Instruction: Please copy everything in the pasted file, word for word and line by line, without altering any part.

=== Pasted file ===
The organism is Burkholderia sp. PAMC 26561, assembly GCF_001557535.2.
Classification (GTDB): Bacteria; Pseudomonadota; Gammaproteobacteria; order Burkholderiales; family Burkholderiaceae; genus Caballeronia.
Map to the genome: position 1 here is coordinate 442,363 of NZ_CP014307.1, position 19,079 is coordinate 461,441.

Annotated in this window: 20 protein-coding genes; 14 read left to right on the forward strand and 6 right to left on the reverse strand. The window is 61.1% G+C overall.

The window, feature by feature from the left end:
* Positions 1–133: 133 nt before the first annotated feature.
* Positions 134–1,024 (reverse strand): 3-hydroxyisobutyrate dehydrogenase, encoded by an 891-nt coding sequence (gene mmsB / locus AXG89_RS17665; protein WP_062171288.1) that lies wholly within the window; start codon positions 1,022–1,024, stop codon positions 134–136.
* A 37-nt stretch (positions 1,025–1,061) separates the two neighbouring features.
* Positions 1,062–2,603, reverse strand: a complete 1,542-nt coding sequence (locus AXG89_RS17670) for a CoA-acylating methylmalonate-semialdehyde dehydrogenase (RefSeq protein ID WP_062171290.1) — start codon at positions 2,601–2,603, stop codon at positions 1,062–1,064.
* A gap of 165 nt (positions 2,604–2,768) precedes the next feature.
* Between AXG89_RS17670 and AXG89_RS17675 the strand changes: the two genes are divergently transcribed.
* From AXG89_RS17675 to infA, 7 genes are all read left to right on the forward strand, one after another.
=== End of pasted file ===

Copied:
The organism is Burkholderia sp. PAMC 26561, assembly GCF_001557535.2.
Classification (GTDB): Bacteria; Pseudomonadota; Gammaproteobacteria; order Burkholderiales; family Burkholderiaceae; genus Caballeronia.
Map to the genome: position 1 here is coordinate 442,363 of NZ_CP014307.1, position 19,079 is coordinate 461,441.

Annotated in this window: 20 protein-coding genes; 14 read left to right on the forward strand and 6 right to left on the reverse strand. The window is 61.1% G+C overall.

The window, feature by feature from the left end:
* Positions 1–133: 133 nt before the first annotated feature.
* Positions 134–1,024 (reverse strand): 3-hydroxyisobutyrate dehydrogenase, encoded by an 891-nt coding sequence (gene mmsB / locus AXG89_RS17665; protein WP_062171288.1) that lies wholly within the window; start codon positions 1,022–1,024, stop codon positions 134–136.
* A 37-nt stretch (positions 1,025–1,061) separates the two neighbouring features.
* Positions 1,062–2,603, reverse strand: a complete 1,542-nt coding sequence (locus AXG89_RS17670) for a CoA-acylating methylmalonate-semialdehyde dehydrogenase (RefSeq protein ID WP_062171290.1) — start codon at positions 2,601–2,603, stop codon at positions 1,062–1,064.
* A gap of 165 nt (positions 2,604–2,768) precedes the next feature.
* Between AXG89_RS17670 and AXG89_RS17675 the strand changes: the two genes are divergently transcribed.
* From AXG89_RS17675 to infA, 7 genes are all read left to right on the forward strand, one after another.